|Reflections on Relegation|
Written by TimS on Wednesday, 17th Apr 2019 20:50
I was walking through Kesgrave last Saturday afternoon around 4.35pm with my mind wandering. I could distinctly remember making the same walk from a local Tesco through Grange Farm back in the spring of 2002.
We were talking about roughly the same stuff in 2002 as in 2019 such as Town ‘not being good enough,’ bad buys in the transfer market, and the failures of the chairman. It was also sunny that spring too. Funny how history repeats itself.
We fast forward 17 years (17 years!!) and in 2019 I had come by Suffolk for an Easter Holiday to see family and I had considered going to Portman Road for the game. But I just could not quite bring myself to go and I regret that but why would I want to see my club relegated.
In a similar fashion to my relationship with sport from school to adulthood during the last 39 years, I wanted to avoid conflict and the sadness of Town dropping into the third tier of English football.
The whole relegation ‘thing’ should not have come as a surprise even if it took place after last Saturday. But it was still difficult to take as the end of the season drew closer and was surely difficult to take for anyone with even a slight passing interest in the club.
“These sorts of moments make you stronger” they say but sometimes you don’t want to be stronger. Would you want to share your memories of relegation with your friends and family in 17 years time? Being in Suffolk this week has made the sadness a bit more vivid then if I had stayed in London.
I spent Sunday and Monday being angry but I decided to head to the ‘church’ at Portman Road on the Tuesday. I had not been down for a while. It was a pleasantly warm spring day and rather than just moan about everything I just wanted to do something.
I walk down Portman Road with my father - doyen of the 1960 and 1970s Town: the Town that is often talked about as a conversation opener to me but an age which I can’t remember.
We took some pictures by the Sir Bobby Robson statue as if I had never seen the statue before. I am not sure why those photos were taken but it was just right to do so. It was not hard to start complaining within seconds of being close to the ground.
For instance, the Cobbold Stand is in a dilapidated state with blistered paint on the gates and peeling windows. I walked into the shop looking to buy some kit because I thought that 25 quid would help buy a new player but started to internally rage about the tacky Magical Vegas stick-on badge. But whilst deciding whether to buy a reduced branded chocolate and orange bar, I began to realise I needed to move on from easy moans and complaints.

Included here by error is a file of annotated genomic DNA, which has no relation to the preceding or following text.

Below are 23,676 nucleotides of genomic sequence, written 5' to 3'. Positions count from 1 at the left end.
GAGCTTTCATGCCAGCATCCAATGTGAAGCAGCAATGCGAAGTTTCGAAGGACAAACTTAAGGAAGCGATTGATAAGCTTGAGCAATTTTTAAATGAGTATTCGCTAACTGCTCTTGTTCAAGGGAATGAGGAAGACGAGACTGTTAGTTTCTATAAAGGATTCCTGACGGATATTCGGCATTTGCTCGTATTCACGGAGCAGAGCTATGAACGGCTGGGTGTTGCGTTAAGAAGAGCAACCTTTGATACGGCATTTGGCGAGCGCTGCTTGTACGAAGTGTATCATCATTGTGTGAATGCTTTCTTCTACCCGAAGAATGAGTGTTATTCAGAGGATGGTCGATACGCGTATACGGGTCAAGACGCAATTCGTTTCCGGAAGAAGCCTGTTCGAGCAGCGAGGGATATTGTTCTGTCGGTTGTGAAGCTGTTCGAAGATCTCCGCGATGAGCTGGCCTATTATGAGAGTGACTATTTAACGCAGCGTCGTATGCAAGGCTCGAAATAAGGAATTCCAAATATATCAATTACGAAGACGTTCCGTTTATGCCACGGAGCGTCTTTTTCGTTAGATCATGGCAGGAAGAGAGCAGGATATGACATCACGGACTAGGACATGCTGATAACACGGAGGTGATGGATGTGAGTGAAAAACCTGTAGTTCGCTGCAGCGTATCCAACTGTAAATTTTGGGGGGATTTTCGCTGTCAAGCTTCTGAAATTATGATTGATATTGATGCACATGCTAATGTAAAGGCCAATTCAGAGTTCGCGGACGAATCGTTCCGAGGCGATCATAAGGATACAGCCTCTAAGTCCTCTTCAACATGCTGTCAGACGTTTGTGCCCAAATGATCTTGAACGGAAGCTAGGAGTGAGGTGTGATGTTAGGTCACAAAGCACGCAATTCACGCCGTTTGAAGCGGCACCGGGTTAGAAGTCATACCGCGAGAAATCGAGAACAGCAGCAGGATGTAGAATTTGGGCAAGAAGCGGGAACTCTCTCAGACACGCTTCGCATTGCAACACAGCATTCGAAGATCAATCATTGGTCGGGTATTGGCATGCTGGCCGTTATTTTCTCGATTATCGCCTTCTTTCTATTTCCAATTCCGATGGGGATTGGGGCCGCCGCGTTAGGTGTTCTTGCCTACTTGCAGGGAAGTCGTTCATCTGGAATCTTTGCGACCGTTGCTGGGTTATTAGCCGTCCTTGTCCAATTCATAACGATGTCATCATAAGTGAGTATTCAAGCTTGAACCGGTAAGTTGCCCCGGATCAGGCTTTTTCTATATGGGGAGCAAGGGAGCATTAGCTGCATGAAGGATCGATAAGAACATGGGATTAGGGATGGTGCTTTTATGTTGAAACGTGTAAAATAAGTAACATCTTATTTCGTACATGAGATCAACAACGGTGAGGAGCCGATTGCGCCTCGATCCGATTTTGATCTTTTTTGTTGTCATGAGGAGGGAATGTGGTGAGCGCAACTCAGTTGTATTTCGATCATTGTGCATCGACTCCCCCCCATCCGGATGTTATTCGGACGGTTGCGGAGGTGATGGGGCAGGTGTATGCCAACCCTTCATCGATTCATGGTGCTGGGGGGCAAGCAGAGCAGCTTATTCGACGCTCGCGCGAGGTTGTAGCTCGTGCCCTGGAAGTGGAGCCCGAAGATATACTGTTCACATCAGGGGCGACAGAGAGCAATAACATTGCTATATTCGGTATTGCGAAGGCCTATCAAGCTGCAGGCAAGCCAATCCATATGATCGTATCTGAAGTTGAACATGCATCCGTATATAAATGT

The events of last Saturday has changed things for me now. I cannot lie and start suggesting that I now feel pleased about everything Marcus Evans. Some of the PR from the club so misses the mark like Town’s goal coring this season, and some of the spokesmen seem to me to lack any sense of sincerity.
I ca not feel any more of Luke Chambers’s ‘pain’ or sympathise with Cole Skuse’s frustration but we are now in League One and I like to think that the club is starting to move to a different place with the fans compared to how things were even a year ago.
The letter R will stay next to our name until 5th May and League One will start in August whether I like it or not. For me, I approach next season with humility and respect with the slight suspicion that it will be harder than some people expect. Reading some of the comments on the message board, I am pretty sure I am not the only one being more tentative about next season’s campaign.
I fully support a lot of the constructive comment on our message boards about stuff on and off the pitch whether the suggestion for EACH to replace the Magical Vegas shirts, better community engagement, the season ticket announcement, targeted signings in key positions, but this is the first time in my lifetime when it has hit me that money is tighter than ever at Portman Road.
Our long list of wishes may not take place until summer 2020 at the very earliest and that would only be the case if we get promoted. It is one of those times when I have to dig in, head off to the League One grounds around London and South East England (and there are surprisingly few of them) and understand that I need to be constructive.
I have not joined the happy-clappy brigade but I have got to understand that continuing to moan and whinge will not help anything The town of Ipswich needs Ipswich Town Football Club just as the club now needs the town of Ipswich and the supporters of our club whether they live in Suffolk or beyond.
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